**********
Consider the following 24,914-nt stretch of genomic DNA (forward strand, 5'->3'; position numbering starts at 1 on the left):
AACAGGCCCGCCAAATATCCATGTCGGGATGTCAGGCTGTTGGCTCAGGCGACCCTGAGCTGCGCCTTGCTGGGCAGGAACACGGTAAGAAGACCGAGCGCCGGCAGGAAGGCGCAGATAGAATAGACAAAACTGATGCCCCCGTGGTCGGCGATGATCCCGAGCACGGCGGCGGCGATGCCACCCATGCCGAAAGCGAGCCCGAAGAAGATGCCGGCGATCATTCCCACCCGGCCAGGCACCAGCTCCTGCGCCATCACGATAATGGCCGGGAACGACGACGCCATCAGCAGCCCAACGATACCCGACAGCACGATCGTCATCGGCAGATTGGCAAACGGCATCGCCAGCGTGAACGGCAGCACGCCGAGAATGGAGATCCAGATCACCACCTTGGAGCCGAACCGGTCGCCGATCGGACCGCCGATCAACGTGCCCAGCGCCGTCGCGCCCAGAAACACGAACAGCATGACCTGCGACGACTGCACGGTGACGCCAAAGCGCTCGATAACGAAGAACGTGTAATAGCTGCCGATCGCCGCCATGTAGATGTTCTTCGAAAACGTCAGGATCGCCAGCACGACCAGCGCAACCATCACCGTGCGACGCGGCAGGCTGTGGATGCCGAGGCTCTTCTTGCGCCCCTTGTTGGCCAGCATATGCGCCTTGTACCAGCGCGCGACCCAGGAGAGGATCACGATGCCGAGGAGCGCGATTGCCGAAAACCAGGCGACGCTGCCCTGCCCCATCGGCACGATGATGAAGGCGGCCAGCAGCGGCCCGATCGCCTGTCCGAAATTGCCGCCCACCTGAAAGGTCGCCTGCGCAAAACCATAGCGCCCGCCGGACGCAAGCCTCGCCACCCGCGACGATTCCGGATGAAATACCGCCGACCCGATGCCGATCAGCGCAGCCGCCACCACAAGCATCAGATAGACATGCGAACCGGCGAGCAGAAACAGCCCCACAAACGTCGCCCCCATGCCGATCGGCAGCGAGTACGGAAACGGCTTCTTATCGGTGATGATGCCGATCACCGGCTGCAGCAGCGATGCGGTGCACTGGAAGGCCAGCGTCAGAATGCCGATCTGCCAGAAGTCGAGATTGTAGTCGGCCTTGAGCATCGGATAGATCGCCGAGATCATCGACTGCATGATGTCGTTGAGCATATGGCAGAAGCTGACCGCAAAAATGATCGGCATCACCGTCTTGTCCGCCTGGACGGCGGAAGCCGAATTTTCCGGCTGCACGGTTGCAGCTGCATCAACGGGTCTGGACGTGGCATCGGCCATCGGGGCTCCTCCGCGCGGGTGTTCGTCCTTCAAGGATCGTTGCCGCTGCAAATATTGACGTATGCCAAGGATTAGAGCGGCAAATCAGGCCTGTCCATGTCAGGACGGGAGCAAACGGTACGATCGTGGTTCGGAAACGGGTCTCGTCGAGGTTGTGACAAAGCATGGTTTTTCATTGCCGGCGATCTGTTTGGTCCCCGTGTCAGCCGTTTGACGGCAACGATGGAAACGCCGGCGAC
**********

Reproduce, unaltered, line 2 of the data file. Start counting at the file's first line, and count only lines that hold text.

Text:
AACAGGCCCGCCAAATATCCATGTCGGGATGTCAGGCTGTTGGCTCAGGCGACCCTGAGCTGCGCCTTGCTGGGCAGGAACACGGTAAGAAGACCGAGCGCCGGCAGGAAGGCGCAGATAGAATAGACAAAACTGATGCCCCCGTGGTCGGCGATGATCCCGAGCACGGCGGCGGCGATGCCACCCATGCCGAAAGCGAGCCCGAAGAAGATGCCGGCGATCATTCCCACCCGGCCAGGCACCAGCTCCTGCGCCATCACGATAATGGCCGGGAACGACGACGCCATCAGCAGCCCAACGATACCCGACAGCACGATCGTCATCGGCAGATTGGCAAACGGCATCGCCAGCGTGAACGGCAGCACGCCGAGAATGGAGATCCAGATCACCACCTTGGAGCCGAACCGGTCGCCGATCGGACCGCCGATCAACGTGCCCAGCGCCGTCGCGCCCAGAAACACGAACAGCATGACCTGCGACGACTGCACGGTGACGCCAAAGCGCTCGATAACGAAGAACGTGTAATAGCTGCCGATCGCCGCCATGTAGATGTTCTTCGAAAACGTCAGGATCGCCAGCACGACCAGCGCAACCATCACCGTGCGACGCGGCAGGCTGTGGATGCCGAGGCTCTTCTTGCGCCCCTTGTTGGCCAGCATATGCGCCTTGTACCAGCGCGCGACCCAGGAGAGGATCACGATGCCGAGGAGCGCGATTGCCGAAAACCAGGCGACGCTGCCCTGCCCCATCGGCACGATGATGAAGGCGGCCAGCAGCGGCCCGATCGCCTGTCCGAAATTGCCGCCCACCTGAAAGGTCGCCTGCGCAAAACCATAGCGCCCGCCGGACGCAAGCCTCGCCACCCGCGACGATTCCGGATGAAATACCGCCGACCCGATGCCGATCAGCGCAGCCGCCACCACAAGCATCAGATAGACATGCGAACCGGCGAGCAGAAACAGCCCCACAAACGTCGCCCCCATGCCGATCGGCAGCGAGTACGGAAACGGCTTCTTATCGGTGATGATGCCGATCACCGGCTGCAGCAGCGATGCGGTGCACTGGAAGGCCAGCGTCAGAATGCCGATCTGCCAGAAGTCGAGATTGTAGTCGGCCTTGAGCATCGGATAGATCGCCGAGATCATCGACTGCATGATGTCGTTGAGCATATGGCAGAAGCTGACCGCAAAAATGATCGGCATCACCGTCTTGTCCGCCTGGACGGCGGAAGCCGAATTTTCCGGCTGCACGGTTGCAGCTGCATCAACGGGTCTGGACGTGGCATCGGCCATCGGGGCTCCTCCGCGCGGGTGTTCGTCCTTCAAGGATCGTTGCCGCTGCAAATATTGACGTATGCCAAGGATTAGAGCGGCAAATCAGGCCTGTCCATGTCAGGACGGGAGCAAACGGTACGATCGTGGTTCGGAAACGGGTCTCGTCGAGGTTGTGACAAAGCATGGTTTTTCATTGCCGGCGATCTGTTTGGTCCCCGTGTCAGCCGTTTGACGGCAACGATGGAAACGCCGGCGAC